The (Paris) Kentuckian

1885: January 3

The Twain-Cable Entertainment.

The Twain-Cable entertainment at the Court House on New Year's night was not in the nature of lectures, but consisted chiefly of recitations. Interspersed with these were anecdotes, Creole songs, incidents of travel, and personal experiences under circumstances of embarrassment, the most perplexing, ludicrous, and convulsively amusing. Humor, at once genuine and refined, is a rare gift. It is better than physic. It dispels gloom, sheds sunshine into the care-worn heart, and like a touch of kindness, "makes the whole world kin."

The house was handsomely filled, and we never saw a more highly amused, or better pleased audience.

Mark Twain in appearance is a sort of living and moving anecdote. In manner, quaint, easy and unctious; his voice, deep bass and drawling, like an old fashioned country preacher, wearing a benevolent, but solemn countenance, he creates the impression that he would make sinners howl if he got after them in evangelistic style.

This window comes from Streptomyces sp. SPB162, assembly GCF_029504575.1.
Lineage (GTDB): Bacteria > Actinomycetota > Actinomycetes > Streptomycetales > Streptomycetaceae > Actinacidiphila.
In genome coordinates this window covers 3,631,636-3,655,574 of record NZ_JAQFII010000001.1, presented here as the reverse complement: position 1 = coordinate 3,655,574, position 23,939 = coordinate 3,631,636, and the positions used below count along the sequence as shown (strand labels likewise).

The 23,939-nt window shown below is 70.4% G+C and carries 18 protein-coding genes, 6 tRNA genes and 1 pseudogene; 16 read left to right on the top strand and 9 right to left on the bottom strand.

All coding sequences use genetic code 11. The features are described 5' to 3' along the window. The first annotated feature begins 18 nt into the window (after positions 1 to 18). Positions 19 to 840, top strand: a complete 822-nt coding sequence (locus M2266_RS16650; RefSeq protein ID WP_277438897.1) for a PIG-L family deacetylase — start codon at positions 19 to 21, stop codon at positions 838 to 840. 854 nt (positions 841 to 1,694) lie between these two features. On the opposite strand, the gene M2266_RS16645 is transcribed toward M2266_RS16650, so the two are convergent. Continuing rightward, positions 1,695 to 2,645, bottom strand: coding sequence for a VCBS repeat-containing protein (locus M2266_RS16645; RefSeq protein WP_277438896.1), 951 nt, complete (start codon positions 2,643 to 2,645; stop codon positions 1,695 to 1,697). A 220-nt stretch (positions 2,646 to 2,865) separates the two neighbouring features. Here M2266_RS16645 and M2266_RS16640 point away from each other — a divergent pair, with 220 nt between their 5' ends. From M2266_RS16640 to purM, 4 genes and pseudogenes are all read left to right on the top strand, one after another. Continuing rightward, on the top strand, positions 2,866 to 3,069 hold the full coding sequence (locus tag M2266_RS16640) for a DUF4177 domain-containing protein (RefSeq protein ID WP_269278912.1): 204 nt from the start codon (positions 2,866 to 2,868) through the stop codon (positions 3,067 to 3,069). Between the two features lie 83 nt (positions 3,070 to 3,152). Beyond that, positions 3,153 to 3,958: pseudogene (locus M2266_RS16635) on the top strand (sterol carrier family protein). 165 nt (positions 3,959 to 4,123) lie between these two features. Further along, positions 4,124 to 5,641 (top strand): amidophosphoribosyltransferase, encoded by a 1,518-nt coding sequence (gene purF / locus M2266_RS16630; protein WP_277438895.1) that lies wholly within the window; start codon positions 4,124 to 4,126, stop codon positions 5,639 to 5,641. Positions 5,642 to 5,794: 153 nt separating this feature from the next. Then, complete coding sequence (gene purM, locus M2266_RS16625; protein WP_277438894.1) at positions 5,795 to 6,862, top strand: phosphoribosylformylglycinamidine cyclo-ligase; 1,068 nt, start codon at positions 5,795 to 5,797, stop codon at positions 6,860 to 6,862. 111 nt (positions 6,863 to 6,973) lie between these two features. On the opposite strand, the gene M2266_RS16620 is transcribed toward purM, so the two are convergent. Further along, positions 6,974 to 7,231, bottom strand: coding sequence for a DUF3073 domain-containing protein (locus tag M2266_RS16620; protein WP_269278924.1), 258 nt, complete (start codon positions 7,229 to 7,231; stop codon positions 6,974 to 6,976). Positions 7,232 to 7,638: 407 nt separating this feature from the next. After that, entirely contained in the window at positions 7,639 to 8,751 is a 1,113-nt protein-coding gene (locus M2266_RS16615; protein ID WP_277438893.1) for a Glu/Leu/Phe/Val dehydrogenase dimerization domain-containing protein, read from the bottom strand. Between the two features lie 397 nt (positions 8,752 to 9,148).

Cable is somewhat younger in appearance; is spruce and polished, a fine reader and delineator of character, and a good actor with splendid voice in song. He would be classed by Zack Chandler as one of "them litterary fellers."

Each, is accomplished in his part, and to be appreciated must be seen.

We commend to the stammering fraternity a complete cure, as illustrated by Mark Twain.


Rev. Mr. McMillan & Co., who employed them, say they came out without loss.

There were pleasant parties from all the adjoining counties at the lecture of Twain and Cable.

Mark Twain reminds some persons of Lee C. Smith, one of our plain Bourbon farmers, who makes less pretence to wit than anyone else.

Mr. Cable is a little the rise of 40 years and Twain not yet 50. The former has five children, and the latter, three; only one wife each.

We could enjoy very much Mr. Twain's description of his feelings in talking with the lady who professed to know him so well, while he was entirely ignorant of whom she was. We are often caught similarly.

After the lecture we invited them to the party at Mr. Gass', saying they could dance with the handsomest ladies in the Blue-grass region. "Oh, I would like so much to go," said Clemons. "So would I," said Cable, "but we must take rest."

When Twain and Cable took the sleeper here for Cincinnati, they found Gath also aboard. The latter lectured in Charleston, West Virginia, Thursday night, to about 400 persons, and was bound for Indiana, also to lecture. "We you last saw me you left me in Lexington," he said to us. "I left there next morning, and stopping in Cincinnati, by some mistake I got only part of my letter about Lexington published, the part creditable to her being omitted.